Integrated Bim Png Logo
revit formulas

How to use Revit Formulas: The Benefits of Calculated Values in Schedules

Revit formulas used in schedules are very powerful when organizing and presenting project data. Schedules can be used to display a variety of information about a project, including quantities, materials, and other important details. One of the most useful features of schedules is the ability to use calculated values. In this blog post, we’ll explore the benefits of using calculated values in schedules and provide some best practices for working with this feature in Revit.

Keep reading as at the bottom of this article we will show you a schedule of values example. We’ll demonstrate the workflow of how to create parameters for Area.

As a BONUS, we’ve also prepared a Window Revit Schedule you can download and use for free. Isn’t that great!? It looks like that: 

Revit Window Schedule1

Fill Out the Form & Get Our Free Revit Window Schedule in Your Inbox

Test our Window Schedule and experience the ease of working with it. Get it now, and it will arrive immediately in your inbox, so you can start benefiting from it.

But before that, let’s explore more about Revit Formulas, Calculated Values in Schedules, and all the benefits of using them.

What are Revit Formulas and Calculated Values in Schedules?

You can use Revit Formulas to calculate values based on other data in the schedule. For example, you might use a calculated value to determine the total area of all the walls in a project or the total cost of a set of materials.

The Benefits of Using Calculated Values 

There are several benefits to using calculated values in schedules. The most obvious is that it saves time and reduces errors. Rather than having to calculate values for each item in the schedule manually, you can set up a formula to do the work for you. 

Another benefit of using calculated values is that it allows you to generate more meaningful data. By performing calculations on data within the schedule, you can analyze the project and make more motivated decisions. For example, you might use a calculated value to determine the percentage of a particular material used in the project or the total number of light fixtures needed for a space.

An important benefit is an option to save the schedule as a form with calculated values to reuse in the next projects. 

Best Practices for Using Calculated Values 

While the benefits of using calculated values in schedules are clear, there are some best practices to keep in mind to ensure that you use this feature effectively.

  1. Plan ahead

    Before setting up calculated values in a schedule, it’s important to plan out what data you want to calculate and how you want to present it. This will help ensure that your calculations are accurate and that your schedule is organized and easy to read.

  2. Use clear naming conventions

    When setting up calculated values, be sure to use clear and concise naming conventions. This will make it easier to understand what each value represents and help prevent confusion. It is also very important to keep an eye on the units and precision used in the formulas.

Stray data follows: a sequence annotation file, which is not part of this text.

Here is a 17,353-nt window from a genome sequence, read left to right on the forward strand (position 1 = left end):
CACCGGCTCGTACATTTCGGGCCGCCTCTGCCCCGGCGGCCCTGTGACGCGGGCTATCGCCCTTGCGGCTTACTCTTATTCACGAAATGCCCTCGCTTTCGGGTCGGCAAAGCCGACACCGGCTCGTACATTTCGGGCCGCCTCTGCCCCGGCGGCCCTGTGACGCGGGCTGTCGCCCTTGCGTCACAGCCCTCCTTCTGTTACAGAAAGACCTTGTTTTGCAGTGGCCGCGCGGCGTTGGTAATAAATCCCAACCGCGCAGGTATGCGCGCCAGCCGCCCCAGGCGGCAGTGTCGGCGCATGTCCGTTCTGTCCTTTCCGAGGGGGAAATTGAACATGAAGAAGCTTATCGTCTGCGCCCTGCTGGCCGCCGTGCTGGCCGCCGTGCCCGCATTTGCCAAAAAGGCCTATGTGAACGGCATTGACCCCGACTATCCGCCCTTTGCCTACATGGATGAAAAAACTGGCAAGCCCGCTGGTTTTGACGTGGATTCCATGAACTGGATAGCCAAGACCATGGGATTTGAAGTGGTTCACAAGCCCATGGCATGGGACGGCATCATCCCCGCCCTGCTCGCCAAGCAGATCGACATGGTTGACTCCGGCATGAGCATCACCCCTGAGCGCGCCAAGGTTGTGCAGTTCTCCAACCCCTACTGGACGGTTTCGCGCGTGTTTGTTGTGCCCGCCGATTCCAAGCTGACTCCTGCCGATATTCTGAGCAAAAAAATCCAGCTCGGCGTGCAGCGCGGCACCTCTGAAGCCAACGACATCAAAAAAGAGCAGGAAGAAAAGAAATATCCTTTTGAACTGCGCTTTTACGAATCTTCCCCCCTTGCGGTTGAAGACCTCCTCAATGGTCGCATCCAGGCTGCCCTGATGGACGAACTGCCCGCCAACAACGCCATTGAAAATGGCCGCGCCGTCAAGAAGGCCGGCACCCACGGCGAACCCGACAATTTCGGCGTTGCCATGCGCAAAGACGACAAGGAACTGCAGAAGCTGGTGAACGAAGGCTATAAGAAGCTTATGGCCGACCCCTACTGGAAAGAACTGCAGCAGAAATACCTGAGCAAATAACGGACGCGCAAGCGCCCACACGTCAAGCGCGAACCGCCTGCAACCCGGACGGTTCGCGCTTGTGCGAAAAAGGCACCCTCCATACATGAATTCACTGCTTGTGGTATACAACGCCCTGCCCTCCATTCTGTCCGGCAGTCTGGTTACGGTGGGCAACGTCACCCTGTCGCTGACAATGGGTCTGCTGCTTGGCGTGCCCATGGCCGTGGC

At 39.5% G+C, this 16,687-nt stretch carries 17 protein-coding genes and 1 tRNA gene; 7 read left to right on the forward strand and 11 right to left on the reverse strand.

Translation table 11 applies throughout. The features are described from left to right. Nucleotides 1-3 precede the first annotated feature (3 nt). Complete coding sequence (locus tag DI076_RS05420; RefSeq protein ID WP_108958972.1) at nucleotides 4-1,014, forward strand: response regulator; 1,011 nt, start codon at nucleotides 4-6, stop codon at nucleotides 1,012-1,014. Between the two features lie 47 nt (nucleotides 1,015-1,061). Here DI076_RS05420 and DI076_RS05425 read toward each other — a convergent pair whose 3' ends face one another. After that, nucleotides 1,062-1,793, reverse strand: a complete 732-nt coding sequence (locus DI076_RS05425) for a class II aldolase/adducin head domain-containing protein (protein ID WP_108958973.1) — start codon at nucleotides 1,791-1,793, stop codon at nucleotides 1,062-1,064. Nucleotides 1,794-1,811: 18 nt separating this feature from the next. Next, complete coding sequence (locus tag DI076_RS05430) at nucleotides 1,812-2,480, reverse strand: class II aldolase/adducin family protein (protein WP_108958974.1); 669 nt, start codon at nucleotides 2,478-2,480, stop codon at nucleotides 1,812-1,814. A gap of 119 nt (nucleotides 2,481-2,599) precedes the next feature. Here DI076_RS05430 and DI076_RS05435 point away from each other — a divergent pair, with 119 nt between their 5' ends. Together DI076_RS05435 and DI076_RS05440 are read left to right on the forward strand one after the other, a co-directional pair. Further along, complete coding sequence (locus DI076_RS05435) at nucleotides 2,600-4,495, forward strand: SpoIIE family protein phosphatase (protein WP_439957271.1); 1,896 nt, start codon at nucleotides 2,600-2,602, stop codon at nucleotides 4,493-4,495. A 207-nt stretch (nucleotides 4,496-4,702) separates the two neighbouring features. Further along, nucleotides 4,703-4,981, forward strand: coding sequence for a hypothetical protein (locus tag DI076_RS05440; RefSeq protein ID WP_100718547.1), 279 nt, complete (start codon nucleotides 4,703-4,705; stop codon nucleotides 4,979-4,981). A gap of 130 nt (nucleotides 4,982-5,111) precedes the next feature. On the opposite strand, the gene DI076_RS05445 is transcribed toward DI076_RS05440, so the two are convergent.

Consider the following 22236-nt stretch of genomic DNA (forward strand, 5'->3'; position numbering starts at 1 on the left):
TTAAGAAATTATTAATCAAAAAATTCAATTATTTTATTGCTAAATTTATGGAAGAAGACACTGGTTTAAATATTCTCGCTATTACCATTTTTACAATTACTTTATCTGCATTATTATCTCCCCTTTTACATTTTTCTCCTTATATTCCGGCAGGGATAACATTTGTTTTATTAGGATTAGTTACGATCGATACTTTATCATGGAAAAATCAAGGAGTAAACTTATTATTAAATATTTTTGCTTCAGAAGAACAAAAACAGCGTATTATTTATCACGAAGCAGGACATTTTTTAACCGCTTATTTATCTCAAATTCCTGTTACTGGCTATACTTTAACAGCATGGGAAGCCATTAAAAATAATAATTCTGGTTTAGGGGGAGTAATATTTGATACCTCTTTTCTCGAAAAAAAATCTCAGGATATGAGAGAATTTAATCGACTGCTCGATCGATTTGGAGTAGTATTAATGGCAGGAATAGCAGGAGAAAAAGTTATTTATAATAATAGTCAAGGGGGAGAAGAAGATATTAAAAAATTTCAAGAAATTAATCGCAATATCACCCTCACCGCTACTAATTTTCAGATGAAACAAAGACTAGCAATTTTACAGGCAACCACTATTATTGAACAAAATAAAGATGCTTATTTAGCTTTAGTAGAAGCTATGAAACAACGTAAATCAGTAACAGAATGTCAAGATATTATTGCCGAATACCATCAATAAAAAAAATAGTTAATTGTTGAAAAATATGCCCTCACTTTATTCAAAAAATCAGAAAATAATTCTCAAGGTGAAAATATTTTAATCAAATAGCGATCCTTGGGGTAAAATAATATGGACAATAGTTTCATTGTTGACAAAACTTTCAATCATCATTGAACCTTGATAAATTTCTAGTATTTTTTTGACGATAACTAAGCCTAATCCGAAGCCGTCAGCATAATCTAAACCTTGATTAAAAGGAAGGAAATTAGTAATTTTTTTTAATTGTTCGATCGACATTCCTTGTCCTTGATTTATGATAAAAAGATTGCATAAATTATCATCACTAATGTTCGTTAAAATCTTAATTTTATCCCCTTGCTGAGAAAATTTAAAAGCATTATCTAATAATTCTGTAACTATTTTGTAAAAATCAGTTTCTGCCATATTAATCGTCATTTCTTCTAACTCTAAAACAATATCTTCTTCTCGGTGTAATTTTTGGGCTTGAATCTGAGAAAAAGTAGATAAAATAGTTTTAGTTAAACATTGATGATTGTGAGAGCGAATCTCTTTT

3. Test your Revit formulas

    It’s always a good idea to test your formulas before finalizing a schedule. This will help ensure that your calculations are accurate and that there are no errors in your formulas.

  4. Use comments

    If you have a complex formula that is difficult to understand, consider adding comments to your schedule. This will help ensure that others can understand your calculations and make it easier to troubleshoot any issues that arise.

  5. Update your Revit formulas as needed

    If the data in your schedule changes, it’s important to update your formulas accordingly. This will help ensure that your calculations remain accurate and that your schedule is up-to-date.

 

Revit Formulas: Schedule of Values Example

Let’s explore the step-by-step process of how to create a calculated value parameter for the schedule to calculate a window area.

  1. Schedule – Add calculated Parameter
  2. Type Parameter Name -Window Area (sq.m.)
  3. Select – Formula
  4. Discipline = Common
  5. Type = Area
  6. Formula = Width*Height
  7. Click – Ok
Revit Formulas
The process of creating parameters for the window area

This should be the result after creating the parameters for the area

the result of creating a calculated value
Window Revit Schedule: The results of creating parameters for the window area

Another schedule of values example is how to create parameters for cost per sq.m. and VAT

Create parameter for cost per sq.m. and VAT
Creating parameters for cost per sq.m. and VAT

 In the end, we included 3 Calculated Parameters that are showing the area –  Cost, Cost with VAT, and Totals. And these are the results shown in our window schedule:

Window schedule   

If you’re finding it challenging to use Revit formula to calculate the values in your schedules or are looking for an easier way to implement this feature, consider reaching out to a team of BIM professionals. Contact us today.
Integrated BIM’s Consulting services provide you with a range of services that include not only consultation but also project management and implementation.
 
By working with a team of experts, you can ensure that your projects are completed efficiently while staying up-to-date with the latest best practices and technology. Book a consultation today to achieve your goals immediately.
Revit Window Schedule1

Get Our Free Revit Window Schedule

Test our Window Schedule and experience the ease of working with it. Get it now, and it will arrive immediately in your inbox, so you can start benefiting from it.